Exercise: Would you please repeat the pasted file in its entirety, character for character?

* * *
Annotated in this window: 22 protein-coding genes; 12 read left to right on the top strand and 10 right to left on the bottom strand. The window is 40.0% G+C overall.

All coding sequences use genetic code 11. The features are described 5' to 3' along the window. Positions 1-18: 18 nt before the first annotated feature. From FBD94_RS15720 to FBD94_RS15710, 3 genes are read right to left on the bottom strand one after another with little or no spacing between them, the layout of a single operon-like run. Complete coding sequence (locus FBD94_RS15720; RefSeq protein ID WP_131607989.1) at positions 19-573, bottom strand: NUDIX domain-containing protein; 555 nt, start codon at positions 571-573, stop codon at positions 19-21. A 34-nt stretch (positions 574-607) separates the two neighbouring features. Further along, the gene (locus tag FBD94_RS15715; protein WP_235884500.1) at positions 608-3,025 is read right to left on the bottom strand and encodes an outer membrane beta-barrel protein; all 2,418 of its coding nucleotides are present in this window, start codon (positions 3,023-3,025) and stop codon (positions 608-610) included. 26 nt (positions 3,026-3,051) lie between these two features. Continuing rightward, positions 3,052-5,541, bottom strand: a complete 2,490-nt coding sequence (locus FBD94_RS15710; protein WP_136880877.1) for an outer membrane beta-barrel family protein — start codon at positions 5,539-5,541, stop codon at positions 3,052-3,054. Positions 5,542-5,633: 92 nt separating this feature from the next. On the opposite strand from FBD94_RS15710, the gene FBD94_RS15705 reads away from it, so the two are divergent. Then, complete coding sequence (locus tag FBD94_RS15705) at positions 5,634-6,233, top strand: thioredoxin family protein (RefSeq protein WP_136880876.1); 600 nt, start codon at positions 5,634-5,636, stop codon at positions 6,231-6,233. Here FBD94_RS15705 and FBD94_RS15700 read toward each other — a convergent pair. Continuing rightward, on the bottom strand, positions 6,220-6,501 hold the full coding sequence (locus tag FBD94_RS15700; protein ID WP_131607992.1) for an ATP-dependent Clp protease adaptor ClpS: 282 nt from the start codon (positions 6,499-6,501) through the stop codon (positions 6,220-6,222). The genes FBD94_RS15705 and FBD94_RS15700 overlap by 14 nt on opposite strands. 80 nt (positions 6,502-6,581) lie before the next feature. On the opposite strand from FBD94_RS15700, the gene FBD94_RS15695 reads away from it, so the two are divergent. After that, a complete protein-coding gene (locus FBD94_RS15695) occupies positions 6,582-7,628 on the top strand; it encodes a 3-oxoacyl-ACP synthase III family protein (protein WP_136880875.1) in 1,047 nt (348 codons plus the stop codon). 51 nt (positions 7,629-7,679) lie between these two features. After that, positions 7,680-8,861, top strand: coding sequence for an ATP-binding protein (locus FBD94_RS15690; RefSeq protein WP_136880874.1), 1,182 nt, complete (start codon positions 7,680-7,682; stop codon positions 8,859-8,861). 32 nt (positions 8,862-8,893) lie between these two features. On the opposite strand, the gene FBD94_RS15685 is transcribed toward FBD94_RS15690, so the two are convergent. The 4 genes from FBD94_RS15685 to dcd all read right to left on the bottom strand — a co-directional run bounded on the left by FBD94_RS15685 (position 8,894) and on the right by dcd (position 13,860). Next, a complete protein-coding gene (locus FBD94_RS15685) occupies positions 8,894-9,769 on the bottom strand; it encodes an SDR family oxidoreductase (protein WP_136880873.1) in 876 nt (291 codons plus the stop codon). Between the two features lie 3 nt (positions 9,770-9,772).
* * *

Annotated in this window: 22 protein-coding genes; 12 read left to right on the top strand and 10 right to left on the bottom strand. The window is 40.0% G+C overall.

All coding sequences use genetic code 11. The features are described 5' to 3' along the window. Positions 1-18: 18 nt before the first annotated feature. From FBD94_RS15720 to FBD94_RS15710, 3 genes are read right to left on the bottom strand one after another with little or no spacing between them, the layout of a single operon-like run. Complete coding sequence (locus FBD94_RS15720; RefSeq protein ID WP_131607989.1) at positions 19-573, bottom strand: NUDIX domain-containing protein; 555 nt, start codon at positions 571-573, stop codon at positions 19-21. A 34-nt stretch (positions 574-607) separates the two neighbouring features. Further along, the gene (locus tag FBD94_RS15715; protein WP_235884500.1) at positions 608-3,025 is read right to left on the bottom strand and encodes an outer membrane beta-barrel protein; all 2,418 of its coding nucleotides are present in this window, start codon (positions 3,023-3,025) and stop codon (positions 608-610) included. 26 nt (positions 3,026-3,051) lie between these two features. Continuing rightward, positions 3,052-5,541, bottom strand: a complete 2,490-nt coding sequence (locus FBD94_RS15710; protein WP_136880877.1) for an outer membrane beta-barrel family protein — start codon at positions 5,539-5,541, stop codon at positions 3,052-3,054. Positions 5,542-5,633: 92 nt separating this feature from the next. On the opposite strand from FBD94_RS15710, the gene FBD94_RS15705 reads away from it, so the two are divergent. Then, complete coding sequence (locus tag FBD94_RS15705) at positions 5,634-6,233, top strand: thioredoxin family protein (RefSeq protein WP_136880876.1); 600 nt, start codon at positions 5,634-5,636, stop codon at positions 6,231-6,233. Here FBD94_RS15705 and FBD94_RS15700 read toward each other — a convergent pair. Continuing rightward, on the bottom strand, positions 6,220-6,501 hold the full coding sequence (locus tag FBD94_RS15700; protein ID WP_131607992.1) for an ATP-dependent Clp protease adaptor ClpS: 282 nt from the start codon (positions 6,499-6,501) through the stop codon (positions 6,220-6,222). The genes FBD94_RS15705 and FBD94_RS15700 overlap by 14 nt on opposite strands. 80 nt (positions 6,502-6,581) lie before the next feature. On the opposite strand from FBD94_RS15700, the gene FBD94_RS15695 reads away from it, so the two are divergent. After that, a complete protein-coding gene (locus FBD94_RS15695) occupies positions 6,582-7,628 on the top strand; it encodes a 3-oxoacyl-ACP synthase III family protein (protein WP_136880875.1) in 1,047 nt (348 codons plus the stop codon). 51 nt (positions 7,629-7,679) lie between these two features. After that, positions 7,680-8,861, top strand: coding sequence for an ATP-binding protein (locus FBD94_RS15690; RefSeq protein WP_136880874.1), 1,182 nt, complete (start codon positions 7,680-7,682; stop codon positions 8,859-8,861). 32 nt (positions 8,862-8,893) lie between these two features. On the opposite strand, the gene FBD94_RS15685 is transcribed toward FBD94_RS15690, so the two are convergent. The 4 genes from FBD94_RS15685 to dcd all read right to left on the bottom strand — a co-directional run bounded on the left by FBD94_RS15685 (position 8,894) and on the right by dcd (position 13,860). Next, a complete protein-coding gene (locus FBD94_RS15685) occupies positions 8,894-9,769 on the bottom strand; it encodes an SDR family oxidoreductase (protein WP_136880873.1) in 876 nt (291 codons plus the stop codon). Between the two features lie 3 nt (positions 9,770-9,772).